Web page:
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Brandon McMillan’s 4 Tips for Choosing the Right Dog

Written by MasterClass

Last updated: Sep 2, 2020 • 3 min read

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Brandon McMillan Teaches Dog Training

According to the AKC (American Kennel Club), there are seven dog breed groups (Working, Herding, Hound, Sporting, Non-Sporting, Toy, and Terrier), with 195 individual dog breeds split between each group. All these different breeds have varying personality traits and require distinct care regimens, so how do you know which breed of dog is best for you? According to expert dog trainer Brandon McMillan, there’s no right or wrong way to choose a new dog. What’s important is finding the right dog for you.



Brandon McMillan Teaches Dog TrainingBrandon McMillan Teaches Dog Training

Expert animal trainer Brandon McMillan teaches you his simple, effective training system to build trust and control with your dog.

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A Brief Introduction to Brandon McMillan

Brandon McMillan is a renowned animal trainer who has spent most of his life working with domesticated and wild animals. The Emmy Award-winning host of the critically acclaimed CBS series Lucky Dogs comes from a family of wild animal trainers—Brandon began helping raise tigers by the age of four. After spending a year training a service dog for an injured combat veteran, Brandon realized his calling was in training dogs to change people’s lives. To further his goals, Brandon co-founded the Argus Service Dog Foundation, an organization that trains service dogs to assist veterans with disabilities.

Brandon McMillan’s 4 Things to Consider When Choosing a Dog

When scouting which type of dog is the best dog for you, Brandon McMillan suggests taking four things into consideration:

  1. Your home: Do you live in an apartment or a house? Do you have a backyard where the dog could easily head outside for exercise and to do their business? The size and characteristics of your home should correlate to the activity level and size of the dog you're considering. If you live in a small apartment without accessible outdoor space, it's not going to be the best environment for a German Shepherd or Golden Retriever. Instead, a low-energy small dog is a better idea. If you have both ample indoor and outdoor space, small and large size dogs are both viable options.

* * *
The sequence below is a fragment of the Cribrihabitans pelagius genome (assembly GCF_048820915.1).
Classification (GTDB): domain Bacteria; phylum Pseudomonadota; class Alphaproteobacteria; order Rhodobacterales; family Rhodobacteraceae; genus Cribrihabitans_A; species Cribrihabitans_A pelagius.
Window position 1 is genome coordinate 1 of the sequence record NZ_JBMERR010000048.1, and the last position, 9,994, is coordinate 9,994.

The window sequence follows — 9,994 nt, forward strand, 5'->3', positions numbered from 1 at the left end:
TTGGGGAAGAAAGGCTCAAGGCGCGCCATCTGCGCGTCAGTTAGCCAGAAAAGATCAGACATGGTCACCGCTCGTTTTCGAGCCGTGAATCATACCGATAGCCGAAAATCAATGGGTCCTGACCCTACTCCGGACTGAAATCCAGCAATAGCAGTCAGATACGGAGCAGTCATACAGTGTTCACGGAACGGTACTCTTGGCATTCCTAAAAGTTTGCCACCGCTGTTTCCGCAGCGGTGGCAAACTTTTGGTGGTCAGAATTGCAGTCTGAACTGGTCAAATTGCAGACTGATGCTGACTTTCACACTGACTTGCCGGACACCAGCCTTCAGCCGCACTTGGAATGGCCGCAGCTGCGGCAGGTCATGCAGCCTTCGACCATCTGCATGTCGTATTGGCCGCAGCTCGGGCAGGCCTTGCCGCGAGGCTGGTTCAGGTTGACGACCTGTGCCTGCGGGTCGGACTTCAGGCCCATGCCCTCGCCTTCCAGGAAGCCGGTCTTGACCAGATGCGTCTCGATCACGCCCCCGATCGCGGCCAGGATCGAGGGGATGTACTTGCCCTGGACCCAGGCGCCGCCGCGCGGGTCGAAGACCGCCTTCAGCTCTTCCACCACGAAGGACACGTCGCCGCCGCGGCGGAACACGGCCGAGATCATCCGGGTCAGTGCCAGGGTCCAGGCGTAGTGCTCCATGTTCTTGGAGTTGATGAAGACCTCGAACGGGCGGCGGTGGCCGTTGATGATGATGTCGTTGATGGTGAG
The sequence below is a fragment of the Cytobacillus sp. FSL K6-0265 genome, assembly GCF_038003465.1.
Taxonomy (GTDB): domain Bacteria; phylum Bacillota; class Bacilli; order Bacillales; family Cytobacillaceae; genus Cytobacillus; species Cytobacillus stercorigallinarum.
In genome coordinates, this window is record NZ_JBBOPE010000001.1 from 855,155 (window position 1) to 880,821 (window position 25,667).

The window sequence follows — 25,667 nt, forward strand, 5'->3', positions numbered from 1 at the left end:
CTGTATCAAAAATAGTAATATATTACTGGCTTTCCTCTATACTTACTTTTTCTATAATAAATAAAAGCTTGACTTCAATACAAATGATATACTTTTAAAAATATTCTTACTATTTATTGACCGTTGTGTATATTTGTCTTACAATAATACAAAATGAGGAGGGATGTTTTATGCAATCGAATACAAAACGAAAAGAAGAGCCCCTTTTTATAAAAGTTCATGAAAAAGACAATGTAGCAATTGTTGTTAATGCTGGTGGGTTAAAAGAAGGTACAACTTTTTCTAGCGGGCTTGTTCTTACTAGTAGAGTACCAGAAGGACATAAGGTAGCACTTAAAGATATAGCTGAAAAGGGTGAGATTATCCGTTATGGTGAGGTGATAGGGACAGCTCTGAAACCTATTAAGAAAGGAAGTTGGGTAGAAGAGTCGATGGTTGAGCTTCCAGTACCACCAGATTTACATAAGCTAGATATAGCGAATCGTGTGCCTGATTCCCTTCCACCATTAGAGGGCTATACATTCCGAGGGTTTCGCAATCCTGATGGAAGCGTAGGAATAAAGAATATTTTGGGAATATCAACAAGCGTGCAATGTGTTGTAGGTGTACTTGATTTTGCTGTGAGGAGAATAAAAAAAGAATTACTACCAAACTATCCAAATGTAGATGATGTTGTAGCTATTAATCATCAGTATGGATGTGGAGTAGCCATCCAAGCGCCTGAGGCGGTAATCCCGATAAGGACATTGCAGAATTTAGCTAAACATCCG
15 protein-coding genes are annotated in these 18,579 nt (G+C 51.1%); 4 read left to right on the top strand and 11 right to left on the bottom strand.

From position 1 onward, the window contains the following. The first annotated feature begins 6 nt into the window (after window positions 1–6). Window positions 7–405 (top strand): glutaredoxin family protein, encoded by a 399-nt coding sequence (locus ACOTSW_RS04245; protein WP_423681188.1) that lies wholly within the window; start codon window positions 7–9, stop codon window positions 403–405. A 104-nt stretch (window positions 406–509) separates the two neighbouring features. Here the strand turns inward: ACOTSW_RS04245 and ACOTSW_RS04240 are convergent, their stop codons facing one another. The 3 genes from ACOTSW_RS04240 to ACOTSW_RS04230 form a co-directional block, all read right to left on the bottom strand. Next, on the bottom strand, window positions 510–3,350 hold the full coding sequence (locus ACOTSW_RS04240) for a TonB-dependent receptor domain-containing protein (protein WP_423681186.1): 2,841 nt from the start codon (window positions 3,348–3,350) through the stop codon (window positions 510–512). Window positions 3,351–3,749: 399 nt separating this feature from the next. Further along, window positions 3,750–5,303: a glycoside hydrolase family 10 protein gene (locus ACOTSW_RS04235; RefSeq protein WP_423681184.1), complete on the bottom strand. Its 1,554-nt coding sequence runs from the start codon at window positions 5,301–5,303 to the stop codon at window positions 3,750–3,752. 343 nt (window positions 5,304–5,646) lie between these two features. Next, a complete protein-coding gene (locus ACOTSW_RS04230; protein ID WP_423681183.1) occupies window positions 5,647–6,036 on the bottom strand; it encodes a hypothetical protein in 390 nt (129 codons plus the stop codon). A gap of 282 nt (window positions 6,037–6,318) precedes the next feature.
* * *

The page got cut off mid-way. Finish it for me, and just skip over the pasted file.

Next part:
2. Your schedule: Do you have the free time needed to properly train a puppy? Will you be able to provide a high-energy dog with enough daily exercise? "Puppies are wild, they're crazy, they're curious about everything," Brandon says. "But the adult dog is much more calm. They're experienced, and they have a much more stable personality." If you have a hectic schedule and anticipate that a high-maintenance dog may be a struggle to care for, instead look for an older dog with a lower energy level.
  3. Your lifestyle: Do you like to go hiking, camping, and running, or do you prefer leisurely neighborhood strolls? Whatever your answer is, match yourself with a dog who loves a similar lifestyle. For example, dog owners seeking a dog who’s up for any amount of exercise may enjoy an energetic Border Collie, while dog owners who prefer to hang out at home may enjoy a lap dog like a French Bulldog.
  4. Your wallet: Can you afford the comparatively high costs of buying a dog from a breeder? Can you afford to feed a large dog or a dog with special dietary needs. A purebred dog purchased from a reputable breeder is going to cost a pretty penny compared to a mutt (mixed breed dog) from a shelter or rescue organization. The price of dog food also varies greatly depending on the dog's size and health conditions. For example, while large dogs are typically more expensive to feed, some small senior dogs are prone to health problems requiring dietary restrictions or prescription diets. Between food and treats, veterinary care, toys and equipment, grooming, and training, dogs are an investment, so make sure to choose the right breed for your budget.
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